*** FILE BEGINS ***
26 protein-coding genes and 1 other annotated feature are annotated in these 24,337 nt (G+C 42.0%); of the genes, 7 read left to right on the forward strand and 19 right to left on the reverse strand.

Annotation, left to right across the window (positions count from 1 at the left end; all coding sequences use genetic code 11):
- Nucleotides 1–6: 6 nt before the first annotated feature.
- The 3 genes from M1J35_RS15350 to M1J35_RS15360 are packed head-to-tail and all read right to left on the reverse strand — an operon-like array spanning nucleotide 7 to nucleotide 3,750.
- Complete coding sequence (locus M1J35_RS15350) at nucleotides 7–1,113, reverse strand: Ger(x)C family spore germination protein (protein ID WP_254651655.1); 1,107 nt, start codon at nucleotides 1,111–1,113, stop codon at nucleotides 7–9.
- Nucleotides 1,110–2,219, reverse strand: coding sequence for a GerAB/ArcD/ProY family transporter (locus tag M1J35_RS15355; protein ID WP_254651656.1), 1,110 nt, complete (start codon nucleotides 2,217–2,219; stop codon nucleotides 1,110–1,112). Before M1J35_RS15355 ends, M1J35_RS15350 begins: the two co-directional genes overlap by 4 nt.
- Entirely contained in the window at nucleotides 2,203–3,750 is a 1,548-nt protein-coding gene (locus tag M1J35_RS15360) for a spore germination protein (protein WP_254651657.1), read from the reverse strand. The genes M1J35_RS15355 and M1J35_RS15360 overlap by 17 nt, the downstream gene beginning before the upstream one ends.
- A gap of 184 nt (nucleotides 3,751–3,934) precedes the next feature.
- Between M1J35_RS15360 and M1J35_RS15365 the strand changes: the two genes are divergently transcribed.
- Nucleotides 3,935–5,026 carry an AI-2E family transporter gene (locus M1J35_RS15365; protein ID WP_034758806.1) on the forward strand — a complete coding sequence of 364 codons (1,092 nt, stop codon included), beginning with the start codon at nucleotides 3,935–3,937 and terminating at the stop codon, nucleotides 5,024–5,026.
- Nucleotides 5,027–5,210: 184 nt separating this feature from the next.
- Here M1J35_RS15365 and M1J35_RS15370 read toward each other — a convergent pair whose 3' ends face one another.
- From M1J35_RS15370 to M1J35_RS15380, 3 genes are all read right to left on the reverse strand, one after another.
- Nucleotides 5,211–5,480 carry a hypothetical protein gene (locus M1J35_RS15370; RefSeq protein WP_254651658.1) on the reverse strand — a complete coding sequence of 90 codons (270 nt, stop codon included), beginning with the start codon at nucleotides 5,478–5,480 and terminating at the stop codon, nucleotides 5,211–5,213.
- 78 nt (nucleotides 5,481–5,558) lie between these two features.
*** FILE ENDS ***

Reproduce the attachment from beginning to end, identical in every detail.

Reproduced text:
26 protein-coding genes and 1 other annotated feature are annotated in these 24,337 nt (G+C 42.0%); of the genes, 7 read left to right on the forward strand and 19 right to left on the reverse strand.

Annotation, left to right across the window (positions count from 1 at the left end; all coding sequences use genetic code 11):
- Nucleotides 1–6: 6 nt before the first annotated feature.
- The 3 genes from M1J35_RS15350 to M1J35_RS15360 are packed head-to-tail and all read right to left on the reverse strand — an operon-like array spanning nucleotide 7 to nucleotide 3,750.
- Complete coding sequence (locus M1J35_RS15350) at nucleotides 7–1,113, reverse strand: Ger(x)C family spore germination protein (protein ID WP_254651655.1); 1,107 nt, start codon at nucleotides 1,111–1,113, stop codon at nucleotides 7–9.
- Nucleotides 1,110–2,219, reverse strand: coding sequence for a GerAB/ArcD/ProY family transporter (locus tag M1J35_RS15355; protein ID WP_254651656.1), 1,110 nt, complete (start codon nucleotides 2,217–2,219; stop codon nucleotides 1,110–1,112). Before M1J35_RS15355 ends, M1J35_RS15350 begins: the two co-directional genes overlap by 4 nt.
- Entirely contained in the window at nucleotides 2,203–3,750 is a 1,548-nt protein-coding gene (locus tag M1J35_RS15360) for a spore germination protein (protein WP_254651657.1), read from the reverse strand. The genes M1J35_RS15355 and M1J35_RS15360 overlap by 17 nt, the downstream gene beginning before the upstream one ends.
- A gap of 184 nt (nucleotides 3,751–3,934) precedes the next feature.
- Between M1J35_RS15360 and M1J35_RS15365 the strand changes: the two genes are divergently transcribed.
- Nucleotides 3,935–5,026 carry an AI-2E family transporter gene (locus M1J35_RS15365; protein ID WP_034758806.1) on the forward strand — a complete coding sequence of 364 codons (1,092 nt, stop codon included), beginning with the start codon at nucleotides 3,935–3,937 and terminating at the stop codon, nucleotides 5,024–5,026.
- Nucleotides 5,027–5,210: 184 nt separating this feature from the next.
- Here M1J35_RS15365 and M1J35_RS15370 read toward each other — a convergent pair whose 3' ends face one another.
- From M1J35_RS15370 to M1J35_RS15380, 3 genes are all read right to left on the reverse strand, one after another.
- Nucleotides 5,211–5,480 carry a hypothetical protein gene (locus M1J35_RS15370; RefSeq protein WP_254651658.1) on the reverse strand — a complete coding sequence of 90 codons (270 nt, stop codon included), beginning with the start codon at nucleotides 5,478–5,480 and terminating at the stop codon, nucleotides 5,211–5,213.
- 78 nt (nucleotides 5,481–5,558) lie between these two features.